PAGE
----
Shades of the hybrid culture – dating back to 15th-century Malacca, where Chinese traders settled and married local Malay women – can be found in many parts of the city, whether that be intricate facades adorning conserved shophouses in Joo Chiat and Chinatown, through various artefacts stashed away in our national museums, and of course, the tangy, spicy, aromatic and colourful fare that die-hard Peranakan babas and nonyas continue to dish out with love and pride.
There is no better way to sample Peranakan culture and cuisine with a traditional tok panjang feast – a phrase that is itself a reflection of the Straits Chinese people’s cultural diversity, since ‘tok’ means table in Hokkien while ‘panjang’ is Malay for long.
A ‘long table’ feast is exactly that – a convivial gathering to celebrate weddings, commemorate anniversaries or otherwise celebrate significant events with family and friends.
The tok would traditionally be heaving with all manner of Peranakan grub like your ayam buah keluak (chicken stewed with fermented black nuts) and babi pongteh (braised pork with fermented soybean).
AllSpice Institute curates a tok panjang feast
As with all culinary traditions, tok panjang feasts are not as common as they once were. One place that continues to run them is AllSpice Institute – a culinary and hospitality school that doubles up as a dining and cookery destination for corporate and group bonding.
The fetes are grand quarterly affairs – this was SilverStreak’s experience at one of them (6 July).
We started with a refreshing, lemongrass-laden welcome mocktail before being ushered into the main dining hall, where AllSpice had broken out their collection of culinary curios from yesteryear.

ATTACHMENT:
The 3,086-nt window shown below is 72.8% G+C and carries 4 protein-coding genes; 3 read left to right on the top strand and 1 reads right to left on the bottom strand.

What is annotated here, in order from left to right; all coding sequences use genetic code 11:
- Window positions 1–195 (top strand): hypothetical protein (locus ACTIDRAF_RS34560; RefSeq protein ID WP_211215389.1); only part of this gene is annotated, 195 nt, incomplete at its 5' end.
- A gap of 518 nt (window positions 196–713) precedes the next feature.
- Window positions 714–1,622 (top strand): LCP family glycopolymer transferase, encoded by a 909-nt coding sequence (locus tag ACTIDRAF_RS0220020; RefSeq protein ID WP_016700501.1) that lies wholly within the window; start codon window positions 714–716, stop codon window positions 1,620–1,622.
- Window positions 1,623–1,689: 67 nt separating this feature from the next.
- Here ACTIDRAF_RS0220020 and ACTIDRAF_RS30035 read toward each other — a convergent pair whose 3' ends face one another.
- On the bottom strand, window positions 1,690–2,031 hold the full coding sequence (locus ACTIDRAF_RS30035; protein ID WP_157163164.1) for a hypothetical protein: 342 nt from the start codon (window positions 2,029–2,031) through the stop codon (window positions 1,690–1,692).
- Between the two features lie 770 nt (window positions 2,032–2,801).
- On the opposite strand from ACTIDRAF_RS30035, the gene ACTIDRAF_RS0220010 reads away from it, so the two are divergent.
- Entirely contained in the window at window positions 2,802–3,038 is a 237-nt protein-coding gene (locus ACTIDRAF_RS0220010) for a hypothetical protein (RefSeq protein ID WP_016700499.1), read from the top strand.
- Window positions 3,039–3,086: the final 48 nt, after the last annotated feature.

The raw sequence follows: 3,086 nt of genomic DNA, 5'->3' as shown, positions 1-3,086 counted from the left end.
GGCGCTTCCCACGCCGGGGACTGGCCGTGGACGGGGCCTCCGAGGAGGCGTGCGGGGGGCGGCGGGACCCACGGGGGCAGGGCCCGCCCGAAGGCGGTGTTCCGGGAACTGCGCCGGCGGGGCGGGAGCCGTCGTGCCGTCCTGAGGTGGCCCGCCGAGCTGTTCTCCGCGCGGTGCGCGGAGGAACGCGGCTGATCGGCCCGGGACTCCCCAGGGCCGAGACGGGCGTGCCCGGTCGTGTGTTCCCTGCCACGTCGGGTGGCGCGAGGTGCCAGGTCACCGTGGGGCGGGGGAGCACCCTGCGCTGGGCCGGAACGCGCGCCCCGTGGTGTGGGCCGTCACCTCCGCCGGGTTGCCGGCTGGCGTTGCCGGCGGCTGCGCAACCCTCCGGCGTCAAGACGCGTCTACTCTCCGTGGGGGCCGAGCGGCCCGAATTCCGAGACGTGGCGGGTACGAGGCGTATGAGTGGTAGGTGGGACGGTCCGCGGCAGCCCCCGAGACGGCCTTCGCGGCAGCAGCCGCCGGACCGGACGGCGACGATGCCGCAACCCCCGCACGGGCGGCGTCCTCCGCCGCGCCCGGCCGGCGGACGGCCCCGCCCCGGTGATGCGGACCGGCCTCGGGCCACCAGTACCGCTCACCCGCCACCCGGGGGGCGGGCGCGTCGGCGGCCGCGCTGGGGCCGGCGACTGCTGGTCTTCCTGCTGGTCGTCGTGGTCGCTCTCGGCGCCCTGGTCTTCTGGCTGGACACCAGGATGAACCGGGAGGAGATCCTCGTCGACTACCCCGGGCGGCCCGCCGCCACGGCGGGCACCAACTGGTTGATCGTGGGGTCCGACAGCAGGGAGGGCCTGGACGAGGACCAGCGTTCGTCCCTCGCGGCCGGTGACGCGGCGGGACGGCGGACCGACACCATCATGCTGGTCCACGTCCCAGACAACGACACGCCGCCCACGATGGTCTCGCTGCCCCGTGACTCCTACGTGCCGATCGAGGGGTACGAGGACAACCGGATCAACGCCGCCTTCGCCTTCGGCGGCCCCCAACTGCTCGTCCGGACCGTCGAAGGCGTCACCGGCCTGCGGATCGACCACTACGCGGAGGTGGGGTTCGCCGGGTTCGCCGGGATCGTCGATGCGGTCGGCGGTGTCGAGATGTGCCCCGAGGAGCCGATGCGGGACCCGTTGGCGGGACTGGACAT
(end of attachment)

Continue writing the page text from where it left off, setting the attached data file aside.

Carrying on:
Numbering their collection are ornate teapots, cutlery, cups and decorative brooches used for fastening kebayas.
The cutlery on the tok included fine china plates and bowls from Swee Kee Chicken Rice Restaurant’s original Middle Road location.
These are some of the highlights among the dishes SilverStreak sampled.
Four snacks to start off the Peranakan feast – buah keluak otak otak, made with fish and prawn, on crispy toast; kerabu kim chiam, or a lily bud salad tossed in a tangy coconut mayo with ebiko (prawn roe); seared Hokkaido scallop with bush lime juice; and a Nonya classic Ngoh Hiang, featuring flower crab, prawn, chicken and water chestnut wrapped in beancurd sheets.
A belly-warming fish maw soup (hee pio ting) brimming with the natural umami of dried conpoy scallop. The best bites were the velvety-smooth, soup-laden fish maw and omelette-wrapped fish ‘Swiss Roll’.
Hard-to-find nasi ulam, a multi-coloured medley of naturally-hued blue, green and white rice grains, herbs, fish floss and grated coconut, serves as an anchor for the mains – itek shiok sio (slow-braised tamarind duck), which was delicately tender and nicely savour, and ikan kakap bakar nyonya (baked barramundi).
Sweet treats to end off the Peranakan tok panjang feast come by way of modernised chendol, reimagined as a coconut-milk panna cotta with red bean, attap seed, gula melaka and green chendol jelly.
This is followed by apom berkuah, a mini fermented pancake draped in a delightful banana sauce, and ondeh ondeh – a sweet potato orb coated with grated coconut bursting with caramelly gula melaka.
Cookbook Peranakan Primer launching soon
Check out AllSpice Institute’s website for details about their culinary, baking and hospitality courses (which are eligible for up to 70 percent SkillsFuture subsidy), or their upcoming cookbook – Peranakan Primer.
AllSpice Institute Location:162 Bukit Merah Central, #07-3545, Singapore 150162 Opening Hours:Weekdays, 8.30am – 5.30pm; Sat, 8.30am – 1pm Website:http://www.allspiceinstitute.com/
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